So I shared the things I’ve learned through writing and answered their intelligent questions as best I could. Since much of what I’ve learned is transferable to every area of life, I thought I’d share a little of what I told them here and you can apply it wherever it fits.

You don’t find the time, you make it.
I’ve heard many people say “I’m going to write a book some day when I have the time.” Good luck with that. We’re all given 24 hours a day and if something is really important to you, you’ll somehow make time for it. Two ways I made time for writing? Leaving a full-time job for a part-time one, and not having TV in our home.

Nothing worth having comes easy.
Two guests sit at a dinner. When the first reveals that he is a writer, the other says “I’m a surgeon, but I plan to write after I retire.” To which the writer replies, “What a coincidence! I plan to do surgery after I retire.”
Writing is hard work. Few, if any, write the next great novel without a ton of research, rewriting and revising. It doesn’t happen overnight. Even after my manuscript was contracted for publication, it went through three revisions, and it had been revised many times prior to that.

Perseverance and tenacity are a must.
Author Louis L’Amour said, “If you’re going to be a writer, the first essential is to write. Do not wait for an idea. Start writing something and the ideas will come. You have to turn the faucet on before the water starts to flow.”

I have found this especially true in cranking out a weekly column for the past five years. Deadlines arrive relentlessly, and the words never simply flow. They must be primed, often with words that will later be deleted.

Humility makes you strong in the long run.
Most writers take several years and receive hundreds of rejections before their first manuscript is accepted for publication. I began my first novel, The Silver Suitcase, in January of 2009 and it will be published in January of 2016. Along the way, I’ve learned that rejection and criticism hurt. But both of these, when done constructively and honestly, can teach you more than any book or course. Rather than wallow in despair, take these suggestions to heart and do something about it. Never stop being teachable.

Passion trumps all.
Some folks assume that writing is a great way to become rich, but I won’t be quitting my day job any time soon. Robert Benchley said, “The freelance writer is someone who is paid per piece or per word or perhaps.”

I write from a need to express myself, but also to use a gift given me by my Creator. I want to please him with what I write.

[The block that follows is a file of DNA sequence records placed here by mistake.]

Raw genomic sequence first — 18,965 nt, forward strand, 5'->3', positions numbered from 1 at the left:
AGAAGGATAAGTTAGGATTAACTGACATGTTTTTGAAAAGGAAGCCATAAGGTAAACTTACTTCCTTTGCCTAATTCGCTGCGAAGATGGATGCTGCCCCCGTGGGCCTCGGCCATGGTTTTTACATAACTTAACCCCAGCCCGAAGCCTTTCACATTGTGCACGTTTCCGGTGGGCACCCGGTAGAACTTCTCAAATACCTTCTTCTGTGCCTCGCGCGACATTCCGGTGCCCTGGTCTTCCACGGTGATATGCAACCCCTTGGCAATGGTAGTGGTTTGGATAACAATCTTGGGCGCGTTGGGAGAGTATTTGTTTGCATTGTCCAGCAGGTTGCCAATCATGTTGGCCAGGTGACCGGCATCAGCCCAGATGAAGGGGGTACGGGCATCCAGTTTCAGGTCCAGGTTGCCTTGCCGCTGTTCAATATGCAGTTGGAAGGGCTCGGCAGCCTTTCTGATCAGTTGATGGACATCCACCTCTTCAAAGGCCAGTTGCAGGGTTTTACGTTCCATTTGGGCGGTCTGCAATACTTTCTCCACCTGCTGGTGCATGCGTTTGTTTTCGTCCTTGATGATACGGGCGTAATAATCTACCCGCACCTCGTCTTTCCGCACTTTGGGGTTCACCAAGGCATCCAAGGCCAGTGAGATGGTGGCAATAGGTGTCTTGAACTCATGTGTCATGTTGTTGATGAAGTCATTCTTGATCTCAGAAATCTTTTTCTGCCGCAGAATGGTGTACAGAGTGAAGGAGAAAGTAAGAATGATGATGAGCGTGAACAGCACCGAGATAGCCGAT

What gift has God given you? How do these lessons apply?

My first novel releases from Waterfall Press January 26, 2016!


Friday, November 13, 2015

A Glimpse Backstage



Around the same time as Arsenic and Old Lace made its debut in New York, Disney came out with the animated movie, Pinocchio. My favorite song from that soundtrack is “An Actor’s Life for Me.” The villain, Honest John, sings it to tempt the wooden boy into a caravan with these words:

“Hi-Diddle-Dee-Dee
An actor’s life for me!
Hi-Diddle-Dee-Doo, you sleep ‘til after two
You promenade with a big cigar
You tour the world in a private car
You dine on chicken and caviar
An actor’s life for me!”

Well, Pinocchio, I can’t say that’s been my experience exactly. 

As I write this, I’m sitting backstage at the William Glesby Centre. It’s an all-day technical rehearsal for Arsenic and Old Lace, which generally means a lot of sitting around and waiting, especially for those of us with smaller parts. But such is the price of stardom.

The set is almost complete. It’s the first time we’ve worked with the walls and doors, the lights, sound effects, and microphones. 

10:30 a.m. The cast members not currently on stage are enjoying the comfortable new furniture the Prairie Players recently purchased for the “green room.” Most stay engaged with some kind of electronic device. One is calmly reading. Some are pacing, still working on lines, or having their hair done, like me. Occasionally we make too much noise and get shushed by the stage manager, Myrna.

11:00. I’m summoned from the dressing room with my hair half done for a sound check. With a cast of 14, the check takes a long time. Something’s wrong with my mike, so they find me another and once it’s working, I return to my hairdresser, Maureen.